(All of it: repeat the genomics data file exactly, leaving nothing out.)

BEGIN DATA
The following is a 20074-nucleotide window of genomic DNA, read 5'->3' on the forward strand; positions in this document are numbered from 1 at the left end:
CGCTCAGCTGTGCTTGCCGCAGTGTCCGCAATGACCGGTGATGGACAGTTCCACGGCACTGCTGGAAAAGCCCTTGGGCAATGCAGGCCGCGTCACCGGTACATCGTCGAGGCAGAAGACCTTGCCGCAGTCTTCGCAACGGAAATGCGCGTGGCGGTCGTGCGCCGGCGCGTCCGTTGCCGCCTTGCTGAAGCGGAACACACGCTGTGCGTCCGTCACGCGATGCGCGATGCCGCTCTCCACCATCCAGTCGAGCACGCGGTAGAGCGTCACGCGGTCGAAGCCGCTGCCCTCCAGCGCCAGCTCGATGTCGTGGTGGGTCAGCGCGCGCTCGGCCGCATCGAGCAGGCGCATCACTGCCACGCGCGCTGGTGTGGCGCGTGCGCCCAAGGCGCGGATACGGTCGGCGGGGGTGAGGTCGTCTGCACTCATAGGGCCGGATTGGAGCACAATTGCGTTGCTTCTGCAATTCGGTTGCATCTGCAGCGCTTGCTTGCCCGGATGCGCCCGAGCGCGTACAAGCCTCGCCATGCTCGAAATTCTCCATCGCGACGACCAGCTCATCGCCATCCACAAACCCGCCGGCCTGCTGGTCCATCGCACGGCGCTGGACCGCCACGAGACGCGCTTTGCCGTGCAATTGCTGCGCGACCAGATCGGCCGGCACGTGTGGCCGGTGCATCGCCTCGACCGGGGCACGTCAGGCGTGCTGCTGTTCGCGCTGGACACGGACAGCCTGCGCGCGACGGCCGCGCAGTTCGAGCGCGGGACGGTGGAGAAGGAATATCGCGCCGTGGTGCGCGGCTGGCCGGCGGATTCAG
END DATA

The following is a 20074-nucleotide window of genomic DNA, read 5'->3' on the forward strand; positions in this document are numbered from 1 at the left end:
CGCTCAGCTGTGCTTGCCGCAGTGTCCGCAATGACCGGTGATGGACAGTTCCACGGCACTGCTGGAAAAGCCCTTGGGCAATGCAGGCCGCGTCACCGGTACATCGTCGAGGCAGAAGACCTTGCCGCAGTCTTCGCAACGGAAATGCGCGTGGCGGTCGTGCGCCGGCGCGTCCGTTGCCGCCTTGCTGAAGCGGAACACACGCTGTGCGTCCGTCACGCGATGCGCGATGCCGCTCTCCACCATCCAGTCGAGCACGCGGTAGAGCGTCACGCGGTCGAAGCCGCTGCCCTCCAGCGCCAGCTCGATGTCGTGGTGGGTCAGCGCGCGCTCGGCCGCATCGAGCAGGCGCATCACTGCCACGCGCGCTGGTGTGGCGCGTGCGCCCAAGGCGCGGATACGGTCGGCGGGGGTGAGGTCGTCTGCACTCATAGGGCCGGATTGGAGCACAATTGCGTTGCTTCTGCAATTCGGTTGCATCTGCAGCGCTTGCTTGCCCGGATGCGCCCGAGCGCGTACAAGCCTCGCCATGCTCGAAATTCTCCATCGCGACGACCAGCTCATCGCCATCCACAAACCCGCCGGCCTGCTGGTCCATCGCACGGCGCTGGACCGCCACGAGACGCGCTTTGCCGTGCAATTGCTGCGCGACCAGATCGGCCGGCACGTGTGGCCGGTGCATCGCCTCGACCGGGGCACGTCAGGCGTGCTGCTGTTCGCGCTGGACACGGACAGCCTGCGCGCGACGGCCGCGCAGTTCGAGCGCGGGACGGTGGAGAAGGAATATCGCGCCGTGGTGCGCGGCTGGCCGGCGGATTCAG